By configuring each stage of power supply 61 in the stack in housing 54 in the manner illustrated in FIGS. 2 and 3 so each stage develops 4 kilovolts and providing nine such stages, anode 57 is positively biased to a voltage of 36 kilovolts. The nine stages occupy a space of 1.74", leaving adequate room for plate 64, in the region previously occupied by the 2" connector. Hence, power supply 61 has a relatively low cost and the critical components thereof are of sufficiently small volume and weight to be located in housing 54. The cost of power supply 61 is also relatively low because of the repetitive nature of the different stages required to develop the total high voltage. Relatively expensive high voltage connectors are avoided, as are expensive cables and separate oil tanks for the high voltage power supply and the x-ray tube.
While the power supply is illustrated in FIG. 5 so that the axis of core 16 and the tube axis are substantially aligned, the core axis may be at right angles to the tube axis in situations where the power supply does not occupy the volume of a high voltage connector. In addition, the power supply voltage in the tube housing can be greater for higher energy applications; also, two power supplies, e.g., each at 62.5 kV, one for the anode and one for the cathode, can be incorporated in the tube housing.
While there has been described and illustrated one specific embodiment of the invention, it will be clear that variations in the details of the embodiment specifically illustrated and described may be made without departing from the true spirit and scope of the invention as defined in the appended claims. For example, plural power supplies of the type generally illustrated in FIG. 1, but without end plates 17, 18 and cylinder 19, can be located in a common metal container so the axes thereof are parallel. In such an instance, the stacked converter stages, as illustrated in FIG. 4, of each power supply are surrounded by a dielectric tube, having a high dielectric strength and an axis coaxial with the core of the particular power supply. The power supplies may be connected in series to maximize the output voltage between terminals of the supply. The container is filled with a high dielectric strength fluid to substantially prevent breakdown.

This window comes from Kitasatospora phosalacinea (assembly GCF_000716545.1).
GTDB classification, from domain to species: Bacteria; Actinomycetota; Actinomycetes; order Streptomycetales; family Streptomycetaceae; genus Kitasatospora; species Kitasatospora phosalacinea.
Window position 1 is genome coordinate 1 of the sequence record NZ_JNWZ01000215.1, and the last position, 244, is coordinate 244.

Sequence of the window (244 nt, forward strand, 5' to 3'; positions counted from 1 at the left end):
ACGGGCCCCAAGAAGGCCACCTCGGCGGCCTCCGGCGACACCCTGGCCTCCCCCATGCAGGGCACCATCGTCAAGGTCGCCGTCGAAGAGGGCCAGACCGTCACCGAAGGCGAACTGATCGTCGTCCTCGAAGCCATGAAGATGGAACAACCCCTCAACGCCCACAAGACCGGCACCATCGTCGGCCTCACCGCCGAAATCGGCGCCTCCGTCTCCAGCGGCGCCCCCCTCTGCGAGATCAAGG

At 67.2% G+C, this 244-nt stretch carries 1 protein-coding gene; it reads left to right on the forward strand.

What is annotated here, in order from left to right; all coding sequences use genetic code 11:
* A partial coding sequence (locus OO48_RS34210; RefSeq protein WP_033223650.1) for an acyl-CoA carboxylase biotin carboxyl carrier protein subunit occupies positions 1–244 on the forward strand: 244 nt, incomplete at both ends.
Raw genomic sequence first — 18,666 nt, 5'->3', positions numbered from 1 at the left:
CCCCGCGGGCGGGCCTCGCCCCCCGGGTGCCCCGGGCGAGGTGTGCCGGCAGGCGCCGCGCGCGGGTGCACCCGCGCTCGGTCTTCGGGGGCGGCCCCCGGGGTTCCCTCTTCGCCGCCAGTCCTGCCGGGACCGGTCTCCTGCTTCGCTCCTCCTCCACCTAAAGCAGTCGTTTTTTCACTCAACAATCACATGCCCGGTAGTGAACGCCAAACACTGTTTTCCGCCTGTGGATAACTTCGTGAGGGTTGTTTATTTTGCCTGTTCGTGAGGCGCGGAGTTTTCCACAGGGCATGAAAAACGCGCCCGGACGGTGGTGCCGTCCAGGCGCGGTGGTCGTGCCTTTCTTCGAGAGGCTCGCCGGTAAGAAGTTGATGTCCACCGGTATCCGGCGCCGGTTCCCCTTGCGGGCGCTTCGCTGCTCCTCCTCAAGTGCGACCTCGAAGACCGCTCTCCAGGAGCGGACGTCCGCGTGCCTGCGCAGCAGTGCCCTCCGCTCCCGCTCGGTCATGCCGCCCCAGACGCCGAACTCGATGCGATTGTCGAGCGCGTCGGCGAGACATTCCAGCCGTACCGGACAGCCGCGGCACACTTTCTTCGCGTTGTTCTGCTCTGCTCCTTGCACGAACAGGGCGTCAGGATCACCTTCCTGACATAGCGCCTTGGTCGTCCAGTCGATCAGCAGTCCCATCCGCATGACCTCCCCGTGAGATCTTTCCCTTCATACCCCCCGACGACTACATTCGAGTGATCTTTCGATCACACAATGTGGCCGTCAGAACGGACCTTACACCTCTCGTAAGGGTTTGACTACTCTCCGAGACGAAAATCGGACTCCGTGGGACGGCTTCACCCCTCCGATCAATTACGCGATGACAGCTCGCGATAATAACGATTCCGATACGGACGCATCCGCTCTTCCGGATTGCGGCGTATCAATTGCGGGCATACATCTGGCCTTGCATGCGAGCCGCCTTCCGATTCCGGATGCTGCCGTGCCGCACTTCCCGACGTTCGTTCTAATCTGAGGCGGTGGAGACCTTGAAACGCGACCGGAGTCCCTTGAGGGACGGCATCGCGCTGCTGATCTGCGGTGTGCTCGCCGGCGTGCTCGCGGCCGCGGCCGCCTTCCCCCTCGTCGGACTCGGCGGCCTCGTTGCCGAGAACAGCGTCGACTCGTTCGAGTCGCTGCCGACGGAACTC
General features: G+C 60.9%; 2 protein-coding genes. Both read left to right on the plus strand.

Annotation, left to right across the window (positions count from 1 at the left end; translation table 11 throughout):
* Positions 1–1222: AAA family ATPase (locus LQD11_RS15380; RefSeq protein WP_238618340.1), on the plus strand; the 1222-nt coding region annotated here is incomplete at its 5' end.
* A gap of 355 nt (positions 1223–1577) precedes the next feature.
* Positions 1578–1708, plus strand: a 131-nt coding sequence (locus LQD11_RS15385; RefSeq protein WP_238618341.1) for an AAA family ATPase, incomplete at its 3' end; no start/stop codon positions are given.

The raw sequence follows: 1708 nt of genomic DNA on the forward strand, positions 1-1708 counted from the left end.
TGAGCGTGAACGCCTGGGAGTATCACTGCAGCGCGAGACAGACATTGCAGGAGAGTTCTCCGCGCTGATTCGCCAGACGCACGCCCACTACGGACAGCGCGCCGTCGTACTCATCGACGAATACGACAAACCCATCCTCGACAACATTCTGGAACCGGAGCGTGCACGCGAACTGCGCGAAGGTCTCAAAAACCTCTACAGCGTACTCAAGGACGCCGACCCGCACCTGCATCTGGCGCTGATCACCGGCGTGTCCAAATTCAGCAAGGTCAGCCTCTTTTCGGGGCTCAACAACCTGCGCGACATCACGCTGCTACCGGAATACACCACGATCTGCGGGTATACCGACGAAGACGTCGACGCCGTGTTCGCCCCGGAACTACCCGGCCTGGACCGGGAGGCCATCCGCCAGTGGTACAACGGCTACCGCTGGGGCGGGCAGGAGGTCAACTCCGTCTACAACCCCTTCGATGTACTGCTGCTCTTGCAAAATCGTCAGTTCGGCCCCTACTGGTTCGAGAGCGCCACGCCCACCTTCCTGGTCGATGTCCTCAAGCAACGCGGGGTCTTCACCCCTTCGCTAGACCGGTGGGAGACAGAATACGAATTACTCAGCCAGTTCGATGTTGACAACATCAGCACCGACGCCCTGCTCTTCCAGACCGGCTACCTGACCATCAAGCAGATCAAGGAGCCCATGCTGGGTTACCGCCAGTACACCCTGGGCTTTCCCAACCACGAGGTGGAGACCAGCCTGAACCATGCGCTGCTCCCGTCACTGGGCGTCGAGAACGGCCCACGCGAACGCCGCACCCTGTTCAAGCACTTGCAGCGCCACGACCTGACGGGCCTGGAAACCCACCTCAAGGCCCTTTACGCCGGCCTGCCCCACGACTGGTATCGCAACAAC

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|U.S. Classification||378/101, 336/232, 361/792, 378/104, 336/200, 363/61, 363/68|
|International Classification||H02M7/06, H05G1/20, H02M7/04, H05G1/06, H01F30/00, H02J1/00, H02M7/10, H05G1/10, H01F27/28|
|Cooperative Classification||H05G1/20, H05G1/10, H02M7/106, H05G1/06, H02M7/10|
|European Classification||H05G1/06, H05G1/20, H02M7/10B2, H02M7/10, H05G1/10|
|Apr 11, 1991||AS02||Assignment of assignor's interest|
|Apr 11, 1991||AS||Assignment|
Owner name: VARIAN ASSOCIATES, INC., 611 HANSEN WAY, PALO ALTO
Free format text: ASSIGNMENT OF ASSIGNORS INTEREST.;ASSIGNOR:COLLIER, JOHN A.;REEL/FRAME:005679/0630
Effective date: 19910403
|Nov 7, 1991||AS||Assignment|
Owner name: VARIAN ASSOCIATES, INC. A CORPORATION OF DE, CA
Free format text: ASSIGNMENT OF ASSIGNORS INTEREST.;ASSIGNOR:COLLIER, JOHN A.;REEL/FRAME:005897/0289
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|Aug 21, 1995||AS||Assignment|
Owner name: COMMUNICATIONS & POWER INDUSTRIES, INC., CALIFORNI
Free format text: ASSIGNMENT OF ASSIGNORS INTEREST;ASSIGNOR:VARIAN ASSOCIATES, INC.;REEL/FRAME:007603/0223
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|Jul 2, 1996||REMI||Maintenance fee reminder mailed|
|Nov 24, 1996||LAPS||Lapse for failure to pay maintenance fees|
|Feb 4, 1997||FP||Expired due to failure to pay maintenance fee|
Effective date: 19961127
|Mar 14, 2001||AS||Assignment|
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Owner name: UBS AG, STAMFORD BRANCH, AS COLLATERAL AGENT, CONN